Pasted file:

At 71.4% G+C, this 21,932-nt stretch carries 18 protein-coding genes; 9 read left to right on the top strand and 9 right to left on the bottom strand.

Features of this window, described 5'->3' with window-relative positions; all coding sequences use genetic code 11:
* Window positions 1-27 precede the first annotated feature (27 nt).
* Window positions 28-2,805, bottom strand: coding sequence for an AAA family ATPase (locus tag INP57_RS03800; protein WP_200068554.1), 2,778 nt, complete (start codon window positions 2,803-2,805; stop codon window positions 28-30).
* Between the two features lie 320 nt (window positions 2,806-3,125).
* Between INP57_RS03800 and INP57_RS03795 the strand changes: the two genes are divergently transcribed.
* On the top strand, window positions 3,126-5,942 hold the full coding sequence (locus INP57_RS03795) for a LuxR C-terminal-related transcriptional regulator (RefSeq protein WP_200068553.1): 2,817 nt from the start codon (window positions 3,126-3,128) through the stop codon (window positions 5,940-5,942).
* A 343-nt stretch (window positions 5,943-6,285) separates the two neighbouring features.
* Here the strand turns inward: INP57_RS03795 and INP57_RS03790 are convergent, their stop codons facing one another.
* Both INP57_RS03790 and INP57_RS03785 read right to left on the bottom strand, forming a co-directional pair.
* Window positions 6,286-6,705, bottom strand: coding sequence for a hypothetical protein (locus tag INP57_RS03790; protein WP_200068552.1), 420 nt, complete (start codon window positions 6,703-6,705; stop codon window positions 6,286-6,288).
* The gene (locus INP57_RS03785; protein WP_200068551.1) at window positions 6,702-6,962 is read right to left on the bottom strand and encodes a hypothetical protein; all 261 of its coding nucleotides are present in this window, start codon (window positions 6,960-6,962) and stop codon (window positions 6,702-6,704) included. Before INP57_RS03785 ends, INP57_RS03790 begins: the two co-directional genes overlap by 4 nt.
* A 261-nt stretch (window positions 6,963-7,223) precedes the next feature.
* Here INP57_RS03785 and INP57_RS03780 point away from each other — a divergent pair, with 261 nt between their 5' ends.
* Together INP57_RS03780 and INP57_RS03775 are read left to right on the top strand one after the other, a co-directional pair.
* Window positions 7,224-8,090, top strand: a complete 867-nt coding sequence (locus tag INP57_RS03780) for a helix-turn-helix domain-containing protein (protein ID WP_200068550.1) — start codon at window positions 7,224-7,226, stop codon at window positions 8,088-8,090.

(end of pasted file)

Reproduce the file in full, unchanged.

At 71.4% G+C, this 21,932-nt stretch carries 18 protein-coding genes; 9 read left to right on the top strand and 9 right to left on the bottom strand.

Features of this window, described 5'->3' with window-relative positions; all coding sequences use genetic code 11:
* Window positions 1-27 precede the first annotated feature (27 nt).
* Window positions 28-2,805, bottom strand: coding sequence for an AAA family ATPase (locus tag INP57_RS03800; protein WP_200068554.1), 2,778 nt, complete (start codon window positions 2,803-2,805; stop codon window positions 28-30).
* Between the two features lie 320 nt (window positions 2,806-3,125).
* Between INP57_RS03800 and INP57_RS03795 the strand changes: the two genes are divergently transcribed.
* On the top strand, window positions 3,126-5,942 hold the full coding sequence (locus INP57_RS03795) for a LuxR C-terminal-related transcriptional regulator (RefSeq protein WP_200068553.1): 2,817 nt from the start codon (window positions 3,126-3,128) through the stop codon (window positions 5,940-5,942).
* A 343-nt stretch (window positions 5,943-6,285) separates the two neighbouring features.
* Here the strand turns inward: INP57_RS03795 and INP57_RS03790 are convergent, their stop codons facing one another.
* Both INP57_RS03790 and INP57_RS03785 read right to left on the bottom strand, forming a co-directional pair.
* Window positions 6,286-6,705, bottom strand: coding sequence for a hypothetical protein (locus tag INP57_RS03790; protein WP_200068552.1), 420 nt, complete (start codon window positions 6,703-6,705; stop codon window positions 6,286-6,288).
* The gene (locus INP57_RS03785; protein WP_200068551.1) at window positions 6,702-6,962 is read right to left on the bottom strand and encodes a hypothetical protein; all 261 of its coding nucleotides are present in this window, start codon (window positions 6,960-6,962) and stop codon (window positions 6,702-6,704) included. Before INP57_RS03785 ends, INP57_RS03790 begins: the two co-directional genes overlap by 4 nt.
* A 261-nt stretch (window positions 6,963-7,223) precedes the next feature.
* Here INP57_RS03785 and INP57_RS03780 point away from each other — a divergent pair, with 261 nt between their 5' ends.
* Together INP57_RS03780 and INP57_RS03775 are read left to right on the top strand one after the other, a co-directional pair.
* Window positions 7,224-8,090, top strand: a complete 867-nt coding sequence (locus tag INP57_RS03780) for a helix-turn-helix domain-containing protein (protein ID WP_200068550.1) — start codon at window positions 7,224-7,226, stop codon at window positions 8,088-8,090.